When President Romero surveys the vast temple, his mind wanders back to 1978 when he and his young family embarked upon a 30-hour bus trip to participate in the opening of South America's first temple in Sao Paulo, Brazil.
His excitement to return to the temple is equaled by many of his fellow Argentine members who lacked the resources to attend a temple outside the country. But they never lacked for faith or worthiness.
"They maintained their temple recommends even when they could not attend the temple," he said.
As the presiding priesthood leader in southern South America, Elder Arnold makes a point to visit a different ward each Sunday. He spotted a common theme during recent fast and testimony meetings: a growing enthusiasm and eagerness to return to the temple.
"Many thousands of the Saints in Argentina have not been able to visit a temple for three years during the time that the Buenos Aires temple was being renovated — traveling to Uruguay, Paraguay, Bolivia or Chile [was impossible] with their limited budgets," he said. "How grateful the Saints are that once again they will have that privilege."
The rededication of the temple is a choice blessing for the entire South America South Area, he added. The heavens are open.
"As I sat listening to the [rededication] choir practice in the celestial room, it was as if angels of heaven had joined with them in singing praises to the Lord."
Temple President Carlos Fernandez, a Church convert, said the reach of the temple is already stretching beyond those members who regularly attended before its closure three years ago. Many families who have never stepped inside a dedicated temple will be attending for the first time in the coming days. Plus, a new generation of young people are eager to do their part and serve.
Almost 100,000 people toured the temple during the recent open house period despite constant cold and wet conditions, he said. Many left misty eyed by what they witnessed. Others asked to speak to the missionaries.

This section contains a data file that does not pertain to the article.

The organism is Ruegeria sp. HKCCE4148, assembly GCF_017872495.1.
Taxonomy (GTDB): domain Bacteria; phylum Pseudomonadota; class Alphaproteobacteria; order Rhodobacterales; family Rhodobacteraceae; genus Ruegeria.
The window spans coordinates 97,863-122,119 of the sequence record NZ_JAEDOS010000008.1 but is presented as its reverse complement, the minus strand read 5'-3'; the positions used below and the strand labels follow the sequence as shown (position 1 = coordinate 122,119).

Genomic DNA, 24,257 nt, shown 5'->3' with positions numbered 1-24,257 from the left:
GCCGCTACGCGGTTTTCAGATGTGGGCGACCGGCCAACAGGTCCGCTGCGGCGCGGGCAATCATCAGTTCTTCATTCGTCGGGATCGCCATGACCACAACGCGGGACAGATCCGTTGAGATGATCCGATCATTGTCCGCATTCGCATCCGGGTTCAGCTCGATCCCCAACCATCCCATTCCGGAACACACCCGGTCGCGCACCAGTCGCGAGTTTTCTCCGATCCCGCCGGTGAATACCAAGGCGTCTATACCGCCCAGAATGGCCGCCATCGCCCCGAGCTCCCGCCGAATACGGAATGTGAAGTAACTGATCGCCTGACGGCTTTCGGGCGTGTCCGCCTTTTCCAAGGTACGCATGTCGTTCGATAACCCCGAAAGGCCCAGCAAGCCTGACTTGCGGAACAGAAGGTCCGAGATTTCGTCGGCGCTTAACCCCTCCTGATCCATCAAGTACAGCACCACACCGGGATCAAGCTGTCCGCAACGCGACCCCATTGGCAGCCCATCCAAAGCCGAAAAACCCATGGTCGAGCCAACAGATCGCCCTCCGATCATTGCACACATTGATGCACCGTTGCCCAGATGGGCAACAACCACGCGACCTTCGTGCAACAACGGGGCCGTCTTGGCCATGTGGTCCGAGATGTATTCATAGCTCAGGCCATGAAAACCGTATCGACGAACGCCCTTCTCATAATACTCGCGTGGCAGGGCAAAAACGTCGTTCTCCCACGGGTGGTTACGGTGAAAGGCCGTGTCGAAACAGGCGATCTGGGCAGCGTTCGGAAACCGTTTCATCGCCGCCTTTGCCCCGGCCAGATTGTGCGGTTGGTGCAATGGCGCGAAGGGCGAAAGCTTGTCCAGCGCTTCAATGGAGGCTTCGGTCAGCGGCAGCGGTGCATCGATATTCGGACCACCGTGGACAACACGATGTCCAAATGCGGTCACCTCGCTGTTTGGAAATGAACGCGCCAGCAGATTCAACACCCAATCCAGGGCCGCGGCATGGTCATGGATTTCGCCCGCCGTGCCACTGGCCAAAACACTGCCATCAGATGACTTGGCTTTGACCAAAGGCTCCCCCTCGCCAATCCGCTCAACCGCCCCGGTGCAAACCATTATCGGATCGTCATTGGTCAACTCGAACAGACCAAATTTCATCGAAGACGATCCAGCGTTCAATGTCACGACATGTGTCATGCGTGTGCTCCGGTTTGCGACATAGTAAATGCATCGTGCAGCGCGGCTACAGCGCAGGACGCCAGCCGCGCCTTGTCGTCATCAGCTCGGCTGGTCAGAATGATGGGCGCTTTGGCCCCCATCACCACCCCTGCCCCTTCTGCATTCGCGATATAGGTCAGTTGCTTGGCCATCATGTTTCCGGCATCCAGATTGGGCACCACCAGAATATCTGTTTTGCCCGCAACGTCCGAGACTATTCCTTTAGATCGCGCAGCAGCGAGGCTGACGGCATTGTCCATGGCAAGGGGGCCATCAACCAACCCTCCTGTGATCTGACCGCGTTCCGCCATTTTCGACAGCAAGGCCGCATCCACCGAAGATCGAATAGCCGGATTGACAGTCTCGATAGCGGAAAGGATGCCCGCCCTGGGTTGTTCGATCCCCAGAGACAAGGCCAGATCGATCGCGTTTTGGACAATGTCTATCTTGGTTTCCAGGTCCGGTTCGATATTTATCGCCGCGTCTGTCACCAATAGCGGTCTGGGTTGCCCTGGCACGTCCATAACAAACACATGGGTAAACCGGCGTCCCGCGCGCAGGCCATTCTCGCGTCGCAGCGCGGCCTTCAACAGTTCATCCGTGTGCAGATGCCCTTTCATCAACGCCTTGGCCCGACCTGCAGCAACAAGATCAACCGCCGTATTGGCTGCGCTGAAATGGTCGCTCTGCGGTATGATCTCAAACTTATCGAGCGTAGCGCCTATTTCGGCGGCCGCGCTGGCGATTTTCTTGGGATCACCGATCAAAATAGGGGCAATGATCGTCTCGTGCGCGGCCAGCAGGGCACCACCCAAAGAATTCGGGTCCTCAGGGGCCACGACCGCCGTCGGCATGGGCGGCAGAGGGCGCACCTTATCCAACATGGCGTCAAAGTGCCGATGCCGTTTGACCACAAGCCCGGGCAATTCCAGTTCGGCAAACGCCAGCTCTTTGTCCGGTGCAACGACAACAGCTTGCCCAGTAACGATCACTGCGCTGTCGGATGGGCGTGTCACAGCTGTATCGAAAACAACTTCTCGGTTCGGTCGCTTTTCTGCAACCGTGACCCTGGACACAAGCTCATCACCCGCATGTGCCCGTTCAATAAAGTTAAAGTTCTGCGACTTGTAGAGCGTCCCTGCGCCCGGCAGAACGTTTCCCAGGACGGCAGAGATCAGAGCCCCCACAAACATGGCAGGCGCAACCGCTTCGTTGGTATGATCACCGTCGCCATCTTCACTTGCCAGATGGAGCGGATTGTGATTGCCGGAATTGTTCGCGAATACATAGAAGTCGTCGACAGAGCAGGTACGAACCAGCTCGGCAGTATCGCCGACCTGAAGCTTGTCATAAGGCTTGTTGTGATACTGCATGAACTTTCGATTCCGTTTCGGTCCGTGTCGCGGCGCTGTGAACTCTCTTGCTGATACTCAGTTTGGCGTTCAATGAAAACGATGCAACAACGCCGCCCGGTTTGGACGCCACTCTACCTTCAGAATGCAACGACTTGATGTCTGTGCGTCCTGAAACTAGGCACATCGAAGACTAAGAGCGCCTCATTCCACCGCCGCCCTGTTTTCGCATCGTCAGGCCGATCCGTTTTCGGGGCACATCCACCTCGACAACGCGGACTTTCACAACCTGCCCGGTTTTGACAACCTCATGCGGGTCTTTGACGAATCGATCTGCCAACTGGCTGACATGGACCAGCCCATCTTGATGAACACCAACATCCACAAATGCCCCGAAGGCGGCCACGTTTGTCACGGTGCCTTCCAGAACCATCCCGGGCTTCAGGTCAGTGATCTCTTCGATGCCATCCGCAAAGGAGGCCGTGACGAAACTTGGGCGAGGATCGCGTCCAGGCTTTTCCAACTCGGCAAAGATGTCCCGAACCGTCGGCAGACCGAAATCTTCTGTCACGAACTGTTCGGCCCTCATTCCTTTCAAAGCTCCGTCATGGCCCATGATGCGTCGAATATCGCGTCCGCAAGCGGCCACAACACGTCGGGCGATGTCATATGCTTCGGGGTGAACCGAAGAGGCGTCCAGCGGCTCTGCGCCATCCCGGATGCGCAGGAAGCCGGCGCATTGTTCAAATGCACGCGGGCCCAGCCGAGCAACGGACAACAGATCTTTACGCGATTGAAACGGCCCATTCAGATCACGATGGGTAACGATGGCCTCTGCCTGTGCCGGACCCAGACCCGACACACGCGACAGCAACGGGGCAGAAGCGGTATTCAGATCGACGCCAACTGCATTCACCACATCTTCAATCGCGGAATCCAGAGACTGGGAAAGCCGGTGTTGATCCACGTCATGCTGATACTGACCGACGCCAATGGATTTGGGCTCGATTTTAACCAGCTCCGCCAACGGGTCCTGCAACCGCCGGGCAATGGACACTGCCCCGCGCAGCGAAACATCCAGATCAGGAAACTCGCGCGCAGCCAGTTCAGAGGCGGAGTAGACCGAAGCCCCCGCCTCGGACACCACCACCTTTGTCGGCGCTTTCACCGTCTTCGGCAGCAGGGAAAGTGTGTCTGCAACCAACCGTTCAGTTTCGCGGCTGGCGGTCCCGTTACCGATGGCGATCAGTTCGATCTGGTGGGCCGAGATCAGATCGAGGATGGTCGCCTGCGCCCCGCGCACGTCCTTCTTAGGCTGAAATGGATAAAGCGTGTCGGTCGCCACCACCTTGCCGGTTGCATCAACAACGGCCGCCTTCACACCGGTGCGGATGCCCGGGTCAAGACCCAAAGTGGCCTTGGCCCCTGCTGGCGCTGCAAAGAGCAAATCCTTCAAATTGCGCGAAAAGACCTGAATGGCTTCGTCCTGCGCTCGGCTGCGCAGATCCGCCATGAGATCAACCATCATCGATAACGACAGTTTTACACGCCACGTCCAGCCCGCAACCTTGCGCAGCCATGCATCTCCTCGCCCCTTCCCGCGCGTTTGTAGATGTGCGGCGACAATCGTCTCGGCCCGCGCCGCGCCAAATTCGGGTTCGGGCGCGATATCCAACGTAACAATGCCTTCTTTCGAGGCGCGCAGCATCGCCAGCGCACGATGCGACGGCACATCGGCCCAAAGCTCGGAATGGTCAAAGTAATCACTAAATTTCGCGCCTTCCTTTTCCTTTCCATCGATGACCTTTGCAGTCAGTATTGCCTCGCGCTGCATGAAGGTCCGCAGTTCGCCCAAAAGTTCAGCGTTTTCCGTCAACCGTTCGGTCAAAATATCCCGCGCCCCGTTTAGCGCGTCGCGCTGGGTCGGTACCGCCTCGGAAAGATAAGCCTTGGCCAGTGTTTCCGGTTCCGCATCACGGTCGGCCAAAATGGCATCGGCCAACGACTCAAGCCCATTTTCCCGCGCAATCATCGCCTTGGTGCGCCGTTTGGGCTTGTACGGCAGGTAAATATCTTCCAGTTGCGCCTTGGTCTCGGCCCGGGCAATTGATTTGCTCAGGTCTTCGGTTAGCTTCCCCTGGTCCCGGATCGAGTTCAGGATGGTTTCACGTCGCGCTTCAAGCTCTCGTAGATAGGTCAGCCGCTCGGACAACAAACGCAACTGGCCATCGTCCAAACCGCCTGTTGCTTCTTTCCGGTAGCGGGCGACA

"The Spirit can be felt throughout the country," he said. "There is so much enthusiasm to return to the House of the Lord."
President Fernandez' wife, Sister Beatrize Fernandez, said the rededication of the temple has served as a powerful symbol in the lives of many in Argentina. They have accepted the challenge, she said, that President Monson issued decades ago.
"We have seen the people dedicate their lives to this temple. We know of so many sacrifices that have been made."
Bishop Ariel Calvo, who presides over the Vicente Lopez Ward, Buenos Aires North Argentina Stake, said the rededicated temple will help ensure that Argentina and all of South America remain powers in the Church.
"It is our job as leaders to provide spiritual experiences for the youth," he said. "You will always find the most spiritual experiences inside the temple."
As each rededication session came to a close, families were seen exiting arm in arm. Their shared experience inside Buenos Aires' temple conjured the words of the psalmist: "We took sweet counsel together, and walked unto the house of God in company" (Psalm 55:14).